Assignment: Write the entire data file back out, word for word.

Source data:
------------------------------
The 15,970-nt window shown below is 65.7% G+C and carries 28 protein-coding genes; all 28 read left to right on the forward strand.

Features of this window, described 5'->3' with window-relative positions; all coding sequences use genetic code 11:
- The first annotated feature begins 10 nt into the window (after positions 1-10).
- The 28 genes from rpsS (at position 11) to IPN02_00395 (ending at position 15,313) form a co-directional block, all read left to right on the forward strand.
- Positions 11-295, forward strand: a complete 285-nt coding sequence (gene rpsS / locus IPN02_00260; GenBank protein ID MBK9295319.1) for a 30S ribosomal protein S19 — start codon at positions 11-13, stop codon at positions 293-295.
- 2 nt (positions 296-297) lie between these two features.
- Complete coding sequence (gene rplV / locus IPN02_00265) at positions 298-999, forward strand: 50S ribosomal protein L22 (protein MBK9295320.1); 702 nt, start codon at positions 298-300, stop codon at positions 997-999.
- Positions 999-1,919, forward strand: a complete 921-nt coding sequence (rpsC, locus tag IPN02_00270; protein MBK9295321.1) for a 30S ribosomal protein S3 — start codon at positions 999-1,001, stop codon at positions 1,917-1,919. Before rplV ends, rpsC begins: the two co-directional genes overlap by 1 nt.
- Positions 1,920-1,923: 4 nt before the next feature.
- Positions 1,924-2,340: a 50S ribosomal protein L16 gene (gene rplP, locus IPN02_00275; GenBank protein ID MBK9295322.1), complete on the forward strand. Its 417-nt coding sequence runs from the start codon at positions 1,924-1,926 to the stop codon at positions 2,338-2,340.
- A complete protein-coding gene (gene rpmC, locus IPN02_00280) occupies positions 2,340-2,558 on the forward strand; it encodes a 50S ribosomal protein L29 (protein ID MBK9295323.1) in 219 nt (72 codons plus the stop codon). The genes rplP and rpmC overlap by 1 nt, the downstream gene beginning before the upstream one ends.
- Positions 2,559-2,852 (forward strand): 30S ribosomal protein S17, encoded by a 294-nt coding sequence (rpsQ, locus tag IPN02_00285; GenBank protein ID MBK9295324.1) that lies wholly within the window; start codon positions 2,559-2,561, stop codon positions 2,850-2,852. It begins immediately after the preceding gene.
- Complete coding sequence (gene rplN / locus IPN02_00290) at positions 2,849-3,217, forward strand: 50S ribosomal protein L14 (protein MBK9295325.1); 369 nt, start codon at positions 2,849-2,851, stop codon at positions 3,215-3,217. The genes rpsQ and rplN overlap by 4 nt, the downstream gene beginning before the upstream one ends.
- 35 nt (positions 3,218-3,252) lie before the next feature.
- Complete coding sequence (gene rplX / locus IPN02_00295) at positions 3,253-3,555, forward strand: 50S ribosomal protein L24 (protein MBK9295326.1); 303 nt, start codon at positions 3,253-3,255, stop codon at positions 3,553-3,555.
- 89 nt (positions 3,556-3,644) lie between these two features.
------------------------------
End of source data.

The 15,970-nt window shown below is 65.7% G+C and carries 28 protein-coding genes; all 28 read left to right on the forward strand.

Features of this window, described 5'->3' with window-relative positions; all coding sequences use genetic code 11:
- The first annotated feature begins 10 nt into the window (after positions 1-10).
- The 28 genes from rpsS (at position 11) to IPN02_00395 (ending at position 15,313) form a co-directional block, all read left to right on the forward strand.
- Positions 11-295, forward strand: a complete 285-nt coding sequence (gene rpsS / locus IPN02_00260; GenBank protein ID MBK9295319.1) for a 30S ribosomal protein S19 — start codon at positions 11-13, stop codon at positions 293-295.
- 2 nt (positions 296-297) lie between these two features.
- Complete coding sequence (gene rplV / locus IPN02_00265) at positions 298-999, forward strand: 50S ribosomal protein L22 (protein MBK9295320.1); 702 nt, start codon at positions 298-300, stop codon at positions 997-999.
- Positions 999-1,919, forward strand: a complete 921-nt coding sequence (rpsC, locus tag IPN02_00270; protein MBK9295321.1) for a 30S ribosomal protein S3 — start codon at positions 999-1,001, stop codon at positions 1,917-1,919. Before rplV ends, rpsC begins: the two co-directional genes overlap by 1 nt.
- Positions 1,920-1,923: 4 nt before the next feature.
- Positions 1,924-2,340: a 50S ribosomal protein L16 gene (gene rplP, locus IPN02_00275; GenBank protein ID MBK9295322.1), complete on the forward strand. Its 417-nt coding sequence runs from the start codon at positions 1,924-1,926 to the stop codon at positions 2,338-2,340.
- A complete protein-coding gene (gene rpmC, locus IPN02_00280) occupies positions 2,340-2,558 on the forward strand; it encodes a 50S ribosomal protein L29 (protein ID MBK9295323.1) in 219 nt (72 codons plus the stop codon). The genes rplP and rpmC overlap by 1 nt, the downstream gene beginning before the upstream one ends.
- Positions 2,559-2,852 (forward strand): 30S ribosomal protein S17, encoded by a 294-nt coding sequence (rpsQ, locus tag IPN02_00285; GenBank protein ID MBK9295324.1) that lies wholly within the window; start codon positions 2,559-2,561, stop codon positions 2,850-2,852. It begins immediately after the preceding gene.
- Complete coding sequence (gene rplN / locus IPN02_00290) at positions 2,849-3,217, forward strand: 50S ribosomal protein L14 (protein MBK9295325.1); 369 nt, start codon at positions 2,849-2,851, stop codon at positions 3,215-3,217. The genes rpsQ and rplN overlap by 4 nt, the downstream gene beginning before the upstream one ends.
- 35 nt (positions 3,218-3,252) lie before the next feature.
- Complete coding sequence (gene rplX / locus IPN02_00295) at positions 3,253-3,555, forward strand: 50S ribosomal protein L24 (protein MBK9295326.1); 303 nt, start codon at positions 3,253-3,255, stop codon at positions 3,553-3,555.
- 89 nt (positions 3,556-3,644) lie between these two features.